Busy. Please wait.
or

show password
Forgot Password?

Don't have an account?  Sign up 
or

Username is available taken
show password

why


Make sure to remember your password. If you forget it there is no way for StudyStack to send you a reset link. You would need to create a new account.
We do not share your email address with others. It is only used to allow you to reset your password. For details read our Privacy Policy and Terms of Service.


Already a StudyStack user? Log In

Reset Password
Enter the associated with your account, and we'll email you a link to reset your password.
Don't know
Know
remaining cards
Save
0:01
To flip the current card, click it or press the Spacebar key.  To move the current card to one of the three colored boxes, click on the box.  You may also press the UP ARROW key to move the card to the "Know" box, the DOWN ARROW key to move the card to the "Don't know" box, or the RIGHT ARROW key to move the card to the Remaining box.  You may also click on the card displayed in any of the three boxes to bring that card back to the center.

Pass complete!

"Know" box contains:
Time elapsed:
Retries:
restart all cards
share
Embed Code - If you would like this activity on your web page, copy the script below and paste it into your web page.

  Normal Size     Small Size show me how

NRTC A&P Ch. 19

Fluid, Electrolyte, & Acid-Base Balance

QuestionAnswer
Is hydrogen alkalinic or acidic? Acidic
On the pH scale, 0-6.9 is what? Acidic
On the pH scale, 7.1 to 14 is what? Alkalinic
On the pH scale, 7 is what? Neutral
What is homeostatic pH? 7.35-7.45
What percentage of the body's water is extracellular? 35%
What is extracellular fluid? Fluid that resides outside the cells
What percentage of the body's water is intracellular? 65%
What is intracellular fluid? Fluid that resides inside the cells
What is transcellular fluid? Extracellular fluid such as CSF (cerebrospinal fluid), synovial fluid, vitreous and aqueous humor, and digestive secretions.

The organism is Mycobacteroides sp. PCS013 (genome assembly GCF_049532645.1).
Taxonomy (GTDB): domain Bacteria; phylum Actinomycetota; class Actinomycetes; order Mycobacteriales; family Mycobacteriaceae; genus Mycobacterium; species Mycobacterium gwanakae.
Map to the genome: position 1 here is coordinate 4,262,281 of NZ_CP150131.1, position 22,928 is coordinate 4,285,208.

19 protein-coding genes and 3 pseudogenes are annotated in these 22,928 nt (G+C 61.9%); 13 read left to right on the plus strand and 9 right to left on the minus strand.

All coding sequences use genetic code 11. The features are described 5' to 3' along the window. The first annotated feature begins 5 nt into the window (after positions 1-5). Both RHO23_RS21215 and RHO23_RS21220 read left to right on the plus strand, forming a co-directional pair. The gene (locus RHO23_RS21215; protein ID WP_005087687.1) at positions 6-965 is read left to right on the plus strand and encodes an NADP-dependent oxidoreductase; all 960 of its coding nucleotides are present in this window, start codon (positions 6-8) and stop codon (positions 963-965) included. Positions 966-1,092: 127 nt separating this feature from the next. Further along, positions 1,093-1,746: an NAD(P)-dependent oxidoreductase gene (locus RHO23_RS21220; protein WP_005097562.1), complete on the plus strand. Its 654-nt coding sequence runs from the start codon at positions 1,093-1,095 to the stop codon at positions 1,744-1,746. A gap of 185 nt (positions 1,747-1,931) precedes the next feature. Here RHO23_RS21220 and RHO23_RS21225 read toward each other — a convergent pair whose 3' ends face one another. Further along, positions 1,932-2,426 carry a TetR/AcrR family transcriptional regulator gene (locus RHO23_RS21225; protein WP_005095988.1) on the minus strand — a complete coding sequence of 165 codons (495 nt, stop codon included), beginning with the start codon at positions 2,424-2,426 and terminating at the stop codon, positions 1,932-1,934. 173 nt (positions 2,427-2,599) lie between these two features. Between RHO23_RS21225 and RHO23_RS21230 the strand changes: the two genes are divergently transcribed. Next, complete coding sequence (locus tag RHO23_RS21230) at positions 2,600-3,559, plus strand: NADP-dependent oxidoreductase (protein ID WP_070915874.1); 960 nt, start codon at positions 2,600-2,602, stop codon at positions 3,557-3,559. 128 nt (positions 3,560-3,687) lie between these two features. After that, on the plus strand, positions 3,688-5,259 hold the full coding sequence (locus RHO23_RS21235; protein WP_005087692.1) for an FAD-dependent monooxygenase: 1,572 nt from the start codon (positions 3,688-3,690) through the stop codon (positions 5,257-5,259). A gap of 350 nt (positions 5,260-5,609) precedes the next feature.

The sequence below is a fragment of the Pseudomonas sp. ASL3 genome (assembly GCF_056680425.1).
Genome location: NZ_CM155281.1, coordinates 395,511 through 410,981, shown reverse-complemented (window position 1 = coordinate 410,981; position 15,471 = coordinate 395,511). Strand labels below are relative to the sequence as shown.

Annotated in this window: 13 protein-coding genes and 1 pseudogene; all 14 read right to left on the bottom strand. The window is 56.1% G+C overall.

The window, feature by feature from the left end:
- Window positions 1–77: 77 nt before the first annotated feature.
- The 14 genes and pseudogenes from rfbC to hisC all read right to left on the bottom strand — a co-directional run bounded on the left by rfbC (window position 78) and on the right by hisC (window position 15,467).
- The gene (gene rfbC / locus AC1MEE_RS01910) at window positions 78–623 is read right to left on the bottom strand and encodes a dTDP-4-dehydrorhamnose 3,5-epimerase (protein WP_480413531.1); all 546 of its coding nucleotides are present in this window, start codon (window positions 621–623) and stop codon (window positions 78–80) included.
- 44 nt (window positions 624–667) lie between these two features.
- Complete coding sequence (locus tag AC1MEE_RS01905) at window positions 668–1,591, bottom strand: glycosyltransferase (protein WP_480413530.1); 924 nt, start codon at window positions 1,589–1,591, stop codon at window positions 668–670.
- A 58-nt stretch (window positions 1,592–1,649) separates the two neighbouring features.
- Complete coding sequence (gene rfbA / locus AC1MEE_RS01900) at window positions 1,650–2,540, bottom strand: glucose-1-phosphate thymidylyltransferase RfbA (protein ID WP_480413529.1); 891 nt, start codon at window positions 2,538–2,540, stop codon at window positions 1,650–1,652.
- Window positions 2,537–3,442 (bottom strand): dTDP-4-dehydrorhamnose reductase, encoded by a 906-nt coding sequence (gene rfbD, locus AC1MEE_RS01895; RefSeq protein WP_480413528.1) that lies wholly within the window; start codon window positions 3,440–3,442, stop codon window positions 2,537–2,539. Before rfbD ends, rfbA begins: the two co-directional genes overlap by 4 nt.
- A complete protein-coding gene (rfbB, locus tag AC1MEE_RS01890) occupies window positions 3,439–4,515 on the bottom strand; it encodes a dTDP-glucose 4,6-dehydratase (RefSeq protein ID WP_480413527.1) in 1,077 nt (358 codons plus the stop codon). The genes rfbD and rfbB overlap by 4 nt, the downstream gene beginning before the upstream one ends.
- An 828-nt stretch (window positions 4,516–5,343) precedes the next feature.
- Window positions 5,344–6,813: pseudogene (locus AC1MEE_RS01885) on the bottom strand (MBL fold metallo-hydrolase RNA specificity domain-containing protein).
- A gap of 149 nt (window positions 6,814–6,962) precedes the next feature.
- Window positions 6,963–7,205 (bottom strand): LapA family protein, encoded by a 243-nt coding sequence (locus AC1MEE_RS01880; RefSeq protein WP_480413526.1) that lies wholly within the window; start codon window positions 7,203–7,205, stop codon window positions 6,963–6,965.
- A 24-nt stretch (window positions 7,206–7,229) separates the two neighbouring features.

What is osmosis? The movement of fluid in and out of a cell in order to reach homeostasis.
In what instances would you need to increase fluid intake? Illness, exercise, sweating
How does a high concentration inside the cell effect fluid movement? Fluid moves in to the cell
How does a low concentration inside the cell effect fluid movement? Fluid moves out of the cell
What does a diuretic do? Increase urination
What does an antidiuretic do? Decrease urination
What part of the brain controls thirst? Hypothalamus
What hormone does the pituitary gland secrete? ADH (antidiuretic hormone)
What does ADH do? Prompts the kidneys to reabsorb water and produce less urine.
When replacing fluid, you must replace water and what? Electrolytes
Severe fluid deficiency that leads to circulatory collapse is what? Hypovolemic shock
What results when the body eliminates more water than sodium? Dehydration
What results from blood loss or loss of both water and sodium? Volume depletion
A decrease in serum sodium and osmolarity causes ADH to do what? Increase
A increase in serum sodium and osmolarity causes ADH to do what? Decrease
What is osmolarity? The amount of particles in the blood.
What is the main extracellular electrolyte? Sodium
What is Tugor? Elasticity
What is tenting? The persistence of pinched skin, indicating dehydration.
Why is fluid excess dangerous? It can cause lysis, and pulmonary or cerebral edema
Dependant Edema is edema that... Is dependant to gravity.